When Benjamin Grover, 41, became deputy division leader of the Design Physics Division of Lawrence Livermore National Laboratory, overseeing over 240 employees, “I met with every staff member and tried to see what they were interested in and what made them tick,” he says. He endeavored to take a customized approach in helping his team succeed, something he had found lacking in a previous role at the lab. In that position, Grover had noticed a communications breakdown, specifically because the secure nature of the lab’s nuclear weapons work meant that employees were unable to have cell phones in their offices. So he championed the use of mobile devices and also introduced other communications channels such as instant messaging (IM), so his team would have a menu of choices to efficiently share information. By recognizing that a Millennial might lean towards IM while a Baby Boomer might prefer to make phone calls, he was empowering his group. “We are an open and sharing culture and were augmenting that with the right tools to help people learn in their own way,” he says. He adds that he encouraged Gen Ys who were not used to talking on their phones “to work on their phone skills.”
Indeed, “There are ways for the young to adapt to the old and vice versa, otherwise communication would break down,” explains Marsel Mesulam, 72, director of the CNADC and chief of behavioral neurology in the Department of Neurology at Northwestern University. “Ten years ago if I needed to communicate with another colleague, I wouldn’t think twice of calling them on the phone. Today I would never do that; it’s an invasion. Instead, I email them and ask when I can call them. If someone I don’t know texts me, they might not get an answer, thus discouraging that mode of communication.”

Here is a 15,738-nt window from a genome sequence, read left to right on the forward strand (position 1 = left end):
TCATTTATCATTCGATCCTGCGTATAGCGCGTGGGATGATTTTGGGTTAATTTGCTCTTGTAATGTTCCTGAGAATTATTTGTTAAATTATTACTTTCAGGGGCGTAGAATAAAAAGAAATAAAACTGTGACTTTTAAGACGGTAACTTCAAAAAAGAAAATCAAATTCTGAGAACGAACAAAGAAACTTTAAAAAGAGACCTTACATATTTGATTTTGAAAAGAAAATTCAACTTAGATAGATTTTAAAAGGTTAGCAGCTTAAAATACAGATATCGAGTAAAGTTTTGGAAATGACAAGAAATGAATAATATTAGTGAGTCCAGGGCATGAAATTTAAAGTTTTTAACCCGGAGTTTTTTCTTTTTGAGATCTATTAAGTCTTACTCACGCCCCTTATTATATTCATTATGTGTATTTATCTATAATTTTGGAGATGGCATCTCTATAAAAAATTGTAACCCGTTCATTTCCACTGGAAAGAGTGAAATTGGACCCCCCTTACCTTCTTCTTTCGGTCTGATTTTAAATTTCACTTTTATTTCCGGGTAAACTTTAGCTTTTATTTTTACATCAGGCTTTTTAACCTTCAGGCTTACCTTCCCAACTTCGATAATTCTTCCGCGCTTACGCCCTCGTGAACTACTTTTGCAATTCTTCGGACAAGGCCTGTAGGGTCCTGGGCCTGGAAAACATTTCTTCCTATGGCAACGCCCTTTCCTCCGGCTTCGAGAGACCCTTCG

Assembling the team
Whether you have multitudes of multigens or just a gaggle of Gen Xs on your team, take the time to properly articulate the goals of the group and how it will function, says Sandra Smith, 45, director of the Executive Master in Science and Technology Leadership program at Brown University in Providence, Rhode Island. “But it’s not just a one-time thing you do up front—it will be a series of things you will do and conversations you will have over time,” she adds. Next, invest in getting to know your colleagues, says Ming. Tools like the Myers-Briggs Type Indicator can be especially useful in identifying what management style and communication preferences are most appropriate for individual members, he observes.
You should also create and emphasize avenues for frank discussions and critical analyses, says Jeffrey Welser, 51, vice president and lab director of IBM Research–Almaden in San Jose, California. “There is this idea that younger generations like feedback, and that in the older generations it was not as common—but I find that people want this no matter their age.”
And finally, elevate the team by pursuing customized solutions that are not steeped in stereotypes. “Different generations are each trying to prove themselves in a different way. I relate somewhat to generational framing, but for every stereotype there is an exception. Each person is an individual,” says Minerick. But she adds, “I wouldn’t have it any other way. That diversity yields much more robust solutions. To rely on their experience as well as their new ideas—that’s when the best ideas come through.”